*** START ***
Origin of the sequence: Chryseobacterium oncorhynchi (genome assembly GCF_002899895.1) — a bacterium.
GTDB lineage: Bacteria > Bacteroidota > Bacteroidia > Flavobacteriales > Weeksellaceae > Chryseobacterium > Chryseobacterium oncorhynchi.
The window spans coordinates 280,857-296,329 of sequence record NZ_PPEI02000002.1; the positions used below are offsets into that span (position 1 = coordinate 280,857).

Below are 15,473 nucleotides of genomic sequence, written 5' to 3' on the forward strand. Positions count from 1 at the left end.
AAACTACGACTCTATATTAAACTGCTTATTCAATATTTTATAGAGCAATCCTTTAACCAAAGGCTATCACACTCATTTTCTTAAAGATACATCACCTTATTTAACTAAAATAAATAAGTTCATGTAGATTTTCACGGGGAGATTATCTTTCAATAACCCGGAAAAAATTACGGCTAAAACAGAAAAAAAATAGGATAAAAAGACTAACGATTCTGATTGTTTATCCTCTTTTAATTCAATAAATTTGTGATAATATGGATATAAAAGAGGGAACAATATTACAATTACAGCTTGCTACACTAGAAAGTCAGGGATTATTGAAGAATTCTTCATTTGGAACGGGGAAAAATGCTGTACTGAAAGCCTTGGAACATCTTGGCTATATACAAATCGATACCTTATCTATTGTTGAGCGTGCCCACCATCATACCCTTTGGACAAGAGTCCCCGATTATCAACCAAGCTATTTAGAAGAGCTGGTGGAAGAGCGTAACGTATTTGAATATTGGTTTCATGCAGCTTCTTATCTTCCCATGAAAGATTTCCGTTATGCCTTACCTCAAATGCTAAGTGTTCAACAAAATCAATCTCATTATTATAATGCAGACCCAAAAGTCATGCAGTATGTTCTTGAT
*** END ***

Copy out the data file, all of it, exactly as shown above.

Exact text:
Origin of the sequence: Chryseobacterium oncorhynchi (genome assembly GCF_002899895.1) — a bacterium.
GTDB lineage: Bacteria > Bacteroidota > Bacteroidia > Flavobacteriales > Weeksellaceae > Chryseobacterium > Chryseobacterium oncorhynchi.
The window spans coordinates 280,857-296,329 of sequence record NZ_PPEI02000002.1; the positions used below are offsets into that span (position 1 = coordinate 280,857).

Below are 15,473 nucleotides of genomic sequence, written 5' to 3' on the forward strand. Positions count from 1 at the left end.
AAACTACGACTCTATATTAAACTGCTTATTCAATATTTTATAGAGCAATCCTTTAACCAAAGGCTATCACACTCATTTTCTTAAAGATACATCACCTTATTTAACTAAAATAAATAAGTTCATGTAGATTTTCACGGGGAGATTATCTTTCAATAACCCGGAAAAAATTACGGCTAAAACAGAAAAAAAATAGGATAAAAAGACTAACGATTCTGATTGTTTATCCTCTTTTAATTCAATAAATTTGTGATAATATGGATATAAAAGAGGGAACAATATTACAATTACAGCTTGCTACACTAGAAAGTCAGGGATTATTGAAGAATTCTTCATTTGGAACGGGGAAAAATGCTGTACTGAAAGCCTTGGAACATCTTGGCTATATACAAATCGATACCTTATCTATTGTTGAGCGTGCCCACCATCATACCCTTTGGACAAGAGTCCCCGATTATCAACCAAGCTATTTAGAAGAGCTGGTGGAAGAGCGTAACGTATTTGAATATTGGTTTCATGCAGCTTCTTATCTTCCCATGAAAGATTTCCGTTATGCCTTACCTCAAATGCTAAGTGTTCAACAAAATCAATCTCATTATTATAATGCAGACCCAAAAGTCATGCAGTATGTTCTTGAT